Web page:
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dc.contributor.authorAllen, Terence D
dc.contributor.authorBennion, G R
dc.contributor.authorRutherford, Sandra A
dc.contributor.authorReipert, Siegfried
dc.contributor.authorRamalho, A
dc.contributor.authorKiseleva, Elena
dc.contributor.authorGoldberg, Martin W
dc.date.accessioned2010-04-01T15:56:33Z
dc.date.available2010-04-01T15:56:33Z
dc.date.issued1996
dc.identifier.citationAccessing nuclear structure for field emission, in lens, scanning electron microscopy (FEISEM). 1996, 10:149-63; discussion 163-4 Scanning Microsc. Suppl.en
dc.identifier.issn0892-953X
dc.identifier.pmid9601536
dc.identifier.urihttp://hdl.handle.net/10541/95526
dc.description.abstractScanning electron microscopy (SEM) has had a shorter time course in biology than conventional transmission electron microscopy (TEM) but has nevertheless produced a wealth of images that have significantly complemented our perception of biological structure and function from TEM information. By its nature, SEM is a surface imaging technology, and its impact at the subcellular level has been restricted by the considerably reduced resolution in conventional SEM in comparison to TEM. This restriction has been removed by the recent advent of high-brightness sources used in lensfield emission instruments (FEISEM) which have produced resolution of around 1 nanometre, which is not usually a limiting figure for biological material. This communication reviews our findings in the use of FEISEM in the imaging of nuclear surfaces, then associated structures, such as nuclear pore complexes, and the relationships of these structures with cytoplasmic and nucleoplasmic elements. High resolution SEM allows the structurally orientated cell biologist to visualise, directly and in three dimensions, subcellular structure and its modulation with a view to understanding, its functional significance. Clearly, intracellular surfaces require separation from surrounding structural elements in vivo to allow surface imaging, and we review a combination of biochemical and mechanical isolation methods for nuclear surfaces.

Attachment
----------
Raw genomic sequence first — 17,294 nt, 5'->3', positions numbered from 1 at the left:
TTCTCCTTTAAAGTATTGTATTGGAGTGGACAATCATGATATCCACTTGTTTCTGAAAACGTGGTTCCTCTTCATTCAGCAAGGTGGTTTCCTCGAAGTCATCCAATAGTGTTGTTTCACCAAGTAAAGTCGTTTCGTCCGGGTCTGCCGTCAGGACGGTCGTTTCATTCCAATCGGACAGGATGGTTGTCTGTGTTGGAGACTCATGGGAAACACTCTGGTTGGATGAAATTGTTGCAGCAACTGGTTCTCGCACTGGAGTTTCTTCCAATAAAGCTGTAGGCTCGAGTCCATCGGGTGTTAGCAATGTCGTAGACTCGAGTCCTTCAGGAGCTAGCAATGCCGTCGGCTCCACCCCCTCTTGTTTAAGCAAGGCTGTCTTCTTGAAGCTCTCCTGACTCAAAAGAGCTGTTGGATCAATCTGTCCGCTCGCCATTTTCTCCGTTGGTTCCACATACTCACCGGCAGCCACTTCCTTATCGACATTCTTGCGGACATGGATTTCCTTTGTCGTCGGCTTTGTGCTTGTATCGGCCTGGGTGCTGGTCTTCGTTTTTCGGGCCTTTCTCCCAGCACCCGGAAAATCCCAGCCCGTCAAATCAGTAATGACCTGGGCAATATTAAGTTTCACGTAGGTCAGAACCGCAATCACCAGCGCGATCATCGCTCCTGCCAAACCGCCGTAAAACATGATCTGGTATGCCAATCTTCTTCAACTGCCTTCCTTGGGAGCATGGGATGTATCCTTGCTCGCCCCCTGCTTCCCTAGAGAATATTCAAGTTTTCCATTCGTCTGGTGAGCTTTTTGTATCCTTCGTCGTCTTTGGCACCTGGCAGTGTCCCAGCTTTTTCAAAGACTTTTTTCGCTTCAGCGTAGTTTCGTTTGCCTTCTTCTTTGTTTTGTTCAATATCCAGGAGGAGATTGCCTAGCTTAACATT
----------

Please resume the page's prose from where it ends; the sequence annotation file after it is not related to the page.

dc.language.isoenen
dc.subject.meshAnimals
dc.subject.meshCell Fractionation
dc.subject.meshCell Nucleus
dc.subject.meshCytoplasm
dc.subject.meshHela Cells
dc.subject.meshHistocytological Preparation Techniques
dc.subject.meshHumans
dc.subject.meshMicroscopy, Electron, Scanning
dc.subject.meshNuclear Envelope
dc.subject.meshOocytes
dc.subject.meshXenopus
dc.titleAccessing nuclear structure for field emission, in lens, scanning electron microscopy (FEISEM).en
dc.typeArticleen
dc.contributor.departmentCRC Department of Structural Cell Biology, Paterson Institute for Cancer Research, Christie Hospital NHS Trust, Manchester, UK. ulttda@picr.cr.man.ac.uken
dc.identifier.journalScanning Microscopyen
html.description.abstractScanning electron microscopy (SEM) has had a shorter time course in biology than conventional transmission electron microscopy (TEM) but has nevertheless produced a wealth of images that have significantly complemented our perception of biological structure and function from TEM information. By its nature, SEM is a surface imaging technology, and its impact at the subcellular level has been restricted by the considerably reduced resolution in conventional SEM in comparison to TEM. This restriction has been removed by the recent advent of high-brightness sources used in lensfield emission instruments (FEISEM) which have produced resolution of around 1 nanometre, which is not usually a limiting figure for biological material. This communication reviews our findings in the use of FEISEM in the imaging of nuclear surfaces, then associated structures, such as nuclear pore complexes, and the relationships of these structures with cytoplasmic and nucleoplasmic elements. High resolution SEM allows the structurally orientated cell biologist to visualise, directly and in three dimensions, subcellular structure and its modulation with a view to understanding, its functional significance. Clearly, intracellular surfaces require separation from surrounding structural elements in vivo to allow surface imaging, and we review a combination of biochemical and mechanical isolation methods for nuclear surfaces.


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